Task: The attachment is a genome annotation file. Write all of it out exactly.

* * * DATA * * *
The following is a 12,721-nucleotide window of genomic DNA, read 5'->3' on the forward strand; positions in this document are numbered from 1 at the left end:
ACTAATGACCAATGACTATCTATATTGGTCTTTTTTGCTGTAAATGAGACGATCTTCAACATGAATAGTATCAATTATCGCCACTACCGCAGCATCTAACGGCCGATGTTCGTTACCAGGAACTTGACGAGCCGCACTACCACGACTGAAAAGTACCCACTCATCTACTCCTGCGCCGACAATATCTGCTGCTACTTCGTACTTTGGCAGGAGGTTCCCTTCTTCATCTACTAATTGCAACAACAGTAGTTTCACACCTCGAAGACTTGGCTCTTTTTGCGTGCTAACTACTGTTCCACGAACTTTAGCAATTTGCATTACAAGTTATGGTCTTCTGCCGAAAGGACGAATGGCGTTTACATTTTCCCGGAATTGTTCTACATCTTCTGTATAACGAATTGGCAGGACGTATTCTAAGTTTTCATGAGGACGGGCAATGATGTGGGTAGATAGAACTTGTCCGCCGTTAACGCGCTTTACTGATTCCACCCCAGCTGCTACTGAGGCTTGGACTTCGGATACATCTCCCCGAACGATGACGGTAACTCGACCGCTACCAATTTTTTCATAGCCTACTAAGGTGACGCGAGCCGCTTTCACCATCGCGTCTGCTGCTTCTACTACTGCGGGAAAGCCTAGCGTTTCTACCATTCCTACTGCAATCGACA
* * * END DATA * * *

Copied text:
The following is a 12,721-nucleotide window of genomic DNA, read 5'->3' on the forward strand; positions in this document are numbered from 1 at the left end:
ACTAATGACCAATGACTATCTATATTGGTCTTTTTTGCTGTAAATGAGACGATCTTCAACATGAATAGTATCAATTATCGCCACTACCGCAGCATCTAACGGCCGATGTTCGTTACCAGGAACTTGACGAGCCGCACTACCACGACTGAAAAGTACCCACTCATCTACTCCTGCGCCGACAATATCTGCTGCTACTTCGTACTTTGGCAGGAGGTTCCCTTCTTCATCTACTAATTGCAACAACAGTAGTTTCACACCTCGAAGACTTGGCTCTTTTTGCGTGCTAACTACTGTTCCACGAACTTTAGCAATTTGCATTACAAGTTATGGTCTTCTGCCGAAAGGACGAATGGCGTTTACATTTTCCCGGAATTGTTCTACATCTTCTGTATAACGAATTGGCAGGACGTATTCTAAGTTTTCATGAGGACGGGCAATGATGTGGGTAGATAGAACTTGTCCGCCGTTAACGCGCTTTACTGATTCCACCCCAGCTGCTACTGAGGCTTGGACTTCGGATACATCTCCCCGAACGATGACGGTAACTCGACCGCTACCAATTTTTTCATAGCCTACTAAGGTGACGCGAGCCGCTTTCACCATCGCGTCTGCTGCTTCTACTACTGCGGGAAAGCCTAGCGTTTCTACCATTCCTACTGCAATCGACA